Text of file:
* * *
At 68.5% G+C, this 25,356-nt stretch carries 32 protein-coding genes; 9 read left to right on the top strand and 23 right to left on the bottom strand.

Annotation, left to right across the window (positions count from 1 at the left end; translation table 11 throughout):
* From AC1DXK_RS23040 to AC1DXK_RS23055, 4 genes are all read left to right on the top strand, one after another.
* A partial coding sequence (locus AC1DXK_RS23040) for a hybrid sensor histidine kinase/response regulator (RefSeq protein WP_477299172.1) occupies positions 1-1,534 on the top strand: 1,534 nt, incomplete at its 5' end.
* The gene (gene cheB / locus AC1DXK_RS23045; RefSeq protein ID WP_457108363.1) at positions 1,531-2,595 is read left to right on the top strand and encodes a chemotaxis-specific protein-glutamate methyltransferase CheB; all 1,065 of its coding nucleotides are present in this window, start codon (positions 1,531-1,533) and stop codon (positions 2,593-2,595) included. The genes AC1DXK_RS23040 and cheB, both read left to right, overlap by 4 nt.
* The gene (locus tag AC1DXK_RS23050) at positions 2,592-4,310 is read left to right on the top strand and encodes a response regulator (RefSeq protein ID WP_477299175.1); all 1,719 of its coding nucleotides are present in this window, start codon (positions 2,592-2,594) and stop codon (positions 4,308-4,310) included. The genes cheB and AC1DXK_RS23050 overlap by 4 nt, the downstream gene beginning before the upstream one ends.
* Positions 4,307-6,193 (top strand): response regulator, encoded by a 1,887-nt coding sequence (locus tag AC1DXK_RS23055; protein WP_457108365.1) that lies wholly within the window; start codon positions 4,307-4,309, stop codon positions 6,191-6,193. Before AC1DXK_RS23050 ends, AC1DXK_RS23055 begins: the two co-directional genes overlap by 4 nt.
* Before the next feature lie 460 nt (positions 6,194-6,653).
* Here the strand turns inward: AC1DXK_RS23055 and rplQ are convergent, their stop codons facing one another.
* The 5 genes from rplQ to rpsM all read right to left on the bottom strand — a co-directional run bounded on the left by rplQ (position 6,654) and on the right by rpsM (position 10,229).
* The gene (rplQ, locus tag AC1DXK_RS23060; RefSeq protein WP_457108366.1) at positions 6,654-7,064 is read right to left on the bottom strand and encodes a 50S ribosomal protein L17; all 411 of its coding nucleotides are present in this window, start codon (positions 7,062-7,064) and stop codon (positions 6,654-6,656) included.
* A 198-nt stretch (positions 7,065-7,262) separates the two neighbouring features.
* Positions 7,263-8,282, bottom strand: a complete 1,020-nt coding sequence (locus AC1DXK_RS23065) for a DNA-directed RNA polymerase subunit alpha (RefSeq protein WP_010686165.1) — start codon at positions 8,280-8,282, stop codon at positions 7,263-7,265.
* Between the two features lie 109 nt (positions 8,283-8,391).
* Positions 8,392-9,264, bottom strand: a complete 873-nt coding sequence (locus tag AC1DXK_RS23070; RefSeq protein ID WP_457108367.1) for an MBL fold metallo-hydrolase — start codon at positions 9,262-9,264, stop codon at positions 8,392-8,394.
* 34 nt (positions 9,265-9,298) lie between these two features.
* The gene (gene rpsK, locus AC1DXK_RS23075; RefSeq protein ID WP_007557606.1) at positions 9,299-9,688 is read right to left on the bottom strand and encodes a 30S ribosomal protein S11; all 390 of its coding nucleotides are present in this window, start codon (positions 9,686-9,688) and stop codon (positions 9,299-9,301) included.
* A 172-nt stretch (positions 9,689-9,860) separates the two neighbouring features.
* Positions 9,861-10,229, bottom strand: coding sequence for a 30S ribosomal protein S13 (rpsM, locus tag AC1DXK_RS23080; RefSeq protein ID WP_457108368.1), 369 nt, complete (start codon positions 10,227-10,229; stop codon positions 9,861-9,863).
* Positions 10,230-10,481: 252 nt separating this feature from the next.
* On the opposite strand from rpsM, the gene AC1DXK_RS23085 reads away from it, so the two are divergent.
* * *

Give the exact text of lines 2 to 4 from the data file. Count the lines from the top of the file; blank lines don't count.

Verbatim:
Annotation, left to right across the window (positions count from 1 at the left end; translation table 11 throughout):
* From AC1DXK_RS23040 to AC1DXK_RS23055, 4 genes are all read left to right on the top strand, one after another.
* A partial coding sequence (locus AC1DXK_RS23040) for a hybrid sensor histidine kinase/response regulator (RefSeq protein WP_477299172.1) occupies positions 1-1,534 on the top strand: 1,534 nt, incomplete at its 5' end.